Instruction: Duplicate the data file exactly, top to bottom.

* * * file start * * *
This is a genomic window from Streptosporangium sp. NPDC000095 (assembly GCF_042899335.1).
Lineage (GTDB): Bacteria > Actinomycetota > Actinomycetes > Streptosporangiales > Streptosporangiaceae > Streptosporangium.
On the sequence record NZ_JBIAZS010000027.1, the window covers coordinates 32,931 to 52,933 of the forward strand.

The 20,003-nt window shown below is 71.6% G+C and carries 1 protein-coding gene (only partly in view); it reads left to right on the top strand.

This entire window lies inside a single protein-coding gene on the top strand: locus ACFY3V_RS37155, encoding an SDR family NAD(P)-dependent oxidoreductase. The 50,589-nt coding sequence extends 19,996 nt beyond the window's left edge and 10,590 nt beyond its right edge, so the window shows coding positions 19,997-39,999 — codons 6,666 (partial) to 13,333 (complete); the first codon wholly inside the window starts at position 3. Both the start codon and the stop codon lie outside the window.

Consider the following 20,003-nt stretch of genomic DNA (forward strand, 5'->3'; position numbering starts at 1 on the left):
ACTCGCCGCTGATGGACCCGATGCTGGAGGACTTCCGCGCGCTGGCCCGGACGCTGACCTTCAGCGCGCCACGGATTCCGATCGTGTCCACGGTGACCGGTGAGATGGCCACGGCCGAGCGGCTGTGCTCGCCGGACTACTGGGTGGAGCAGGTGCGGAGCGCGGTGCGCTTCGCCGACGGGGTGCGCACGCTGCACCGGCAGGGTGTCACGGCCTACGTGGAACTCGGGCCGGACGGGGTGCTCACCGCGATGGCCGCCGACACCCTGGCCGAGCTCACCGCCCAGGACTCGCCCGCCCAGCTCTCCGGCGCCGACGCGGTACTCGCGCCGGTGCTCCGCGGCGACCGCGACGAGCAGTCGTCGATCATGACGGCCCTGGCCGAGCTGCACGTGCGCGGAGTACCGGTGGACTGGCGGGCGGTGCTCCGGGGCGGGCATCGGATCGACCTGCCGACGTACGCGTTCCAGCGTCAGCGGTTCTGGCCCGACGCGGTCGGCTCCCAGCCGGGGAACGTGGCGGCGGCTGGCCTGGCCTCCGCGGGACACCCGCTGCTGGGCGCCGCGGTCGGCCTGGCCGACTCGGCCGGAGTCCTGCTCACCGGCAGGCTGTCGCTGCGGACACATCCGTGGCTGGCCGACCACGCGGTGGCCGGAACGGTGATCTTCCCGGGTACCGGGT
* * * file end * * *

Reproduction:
This is a genomic window from Streptosporangium sp. NPDC000095 (assembly GCF_042899335.1).
Lineage (GTDB): Bacteria > Actinomycetota > Actinomycetes > Streptosporangiales > Streptosporangiaceae > Streptosporangium.
On the sequence record NZ_JBIAZS010000027.1, the window covers coordinates 32,931 to 52,933 of the forward strand.

The 20,003-nt window shown below is 71.6% G+C and carries 1 protein-coding gene (only partly in view); it reads left to right on the top strand.

This entire window lies inside a single protein-coding gene on the top strand: locus ACFY3V_RS37155, encoding an SDR family NAD(P)-dependent oxidoreductase. The 50,589-nt coding sequence extends 19,996 nt beyond the window's left edge and 10,590 nt beyond its right edge, so the window shows coding positions 19,997-39,999 — codons 6,666 (partial) to 13,333 (complete); the first codon wholly inside the window starts at position 3. Both the start codon and the stop codon lie outside the window.

Consider the following 20,003-nt stretch of genomic DNA (forward strand, 5'->3'; position numbering starts at 1 on the left):
ACTCGCCGCTGATGGACCCGATGCTGGAGGACTTCCGCGCGCTGGCCCGGACGCTGACCTTCAGCGCGCCACGGATTCCGATCGTGTCCACGGTGACCGGTGAGATGGCCACGGCCGAGCGGCTGTGCTCGCCGGACTACTGGGTGGAGCAGGTGCGGAGCGCGGTGCGCTTCGCCGACGGGGTGCGCACGCTGCACCGGCAGGGTGTCACGGCCTACGTGGAACTCGGGCCGGACGGGGTGCTCACCGCGATGGCCGCCGACACCCTGGCCGAGCTCACCGCCCAGGACTCGCCCGCCCAGCTCTCCGGCGCCGACGCGGTACTCGCGCCGGTGCTCCGCGGCGACCGCGACGAGCAGTCGTCGATCATGACGGCCCTGGCCGAGCTGCACGTGCGCGGAGTACCGGTGGACTGGCGGGCGGTGCTCCGGGGCGGGCATCGGATCGACCTGCCGACGTACGCGTTCCAGCGTCAGCGGTTCTGGCCCGACGCGGTCGGCTCCCAGCCGGGGAACGTGGCGGCGGCTGGCCTGGCCTCCGCGGGACACCCGCTGCTGGGCGCCGCGGTCGGCCTGGCCGACTCGGCCGGAGTCCTGCTCACCGGCAGGCTGTCGCTGCGGACACATCCGTGGCTGGCCGACCACGCGGTGGCCGGAACGGTGATCTTCCCGGGTACCGGGT